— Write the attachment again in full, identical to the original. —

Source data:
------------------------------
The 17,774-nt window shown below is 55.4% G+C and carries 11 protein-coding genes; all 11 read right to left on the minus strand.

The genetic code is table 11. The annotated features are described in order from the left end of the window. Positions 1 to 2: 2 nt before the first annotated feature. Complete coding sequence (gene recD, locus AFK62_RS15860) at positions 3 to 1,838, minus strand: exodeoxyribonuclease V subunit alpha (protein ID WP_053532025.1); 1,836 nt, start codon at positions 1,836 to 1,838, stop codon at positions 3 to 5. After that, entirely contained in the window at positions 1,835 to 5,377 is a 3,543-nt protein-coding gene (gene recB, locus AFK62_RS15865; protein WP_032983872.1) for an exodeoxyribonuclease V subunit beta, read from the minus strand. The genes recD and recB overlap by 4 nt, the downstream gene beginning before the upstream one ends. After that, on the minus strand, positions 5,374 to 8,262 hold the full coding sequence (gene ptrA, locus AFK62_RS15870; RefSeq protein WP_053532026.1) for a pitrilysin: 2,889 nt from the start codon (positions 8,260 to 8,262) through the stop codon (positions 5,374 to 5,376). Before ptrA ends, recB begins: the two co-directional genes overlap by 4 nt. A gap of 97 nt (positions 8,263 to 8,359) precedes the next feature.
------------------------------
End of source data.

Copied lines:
The 17,774-nt window shown below is 55.4% G+C and carries 11 protein-coding genes; all 11 read right to left on the minus strand.

The genetic code is table 11. The annotated features are described in order from the left end of the window. Positions 1 to 2: 2 nt before the first annotated feature. Complete coding sequence (gene recD, locus AFK62_RS15860) at positions 3 to 1,838, minus strand: exodeoxyribonuclease V subunit alpha (protein ID WP_053532025.1); 1,836 nt, start codon at positions 1,836 to 1,838, stop codon at positions 3 to 5. After that, entirely contained in the window at positions 1,835 to 5,377 is a 3,543-nt protein-coding gene (gene recB, locus AFK62_RS15865; protein WP_032983872.1) for an exodeoxyribonuclease V subunit beta, read from the minus strand. The genes recD and recB overlap by 4 nt, the downstream gene beginning before the upstream one ends. After that, on the minus strand, positions 5,374 to 8,262 hold the full coding sequence (gene ptrA, locus AFK62_RS15870; RefSeq protein WP_053532026.1) for a pitrilysin: 2,889 nt from the start codon (positions 8,260 to 8,262) through the stop codon (positions 5,374 to 5,376). Before ptrA ends, recB begins: the two co-directional genes overlap by 4 nt. A gap of 97 nt (positions 8,263 to 8,359) precedes the next feature.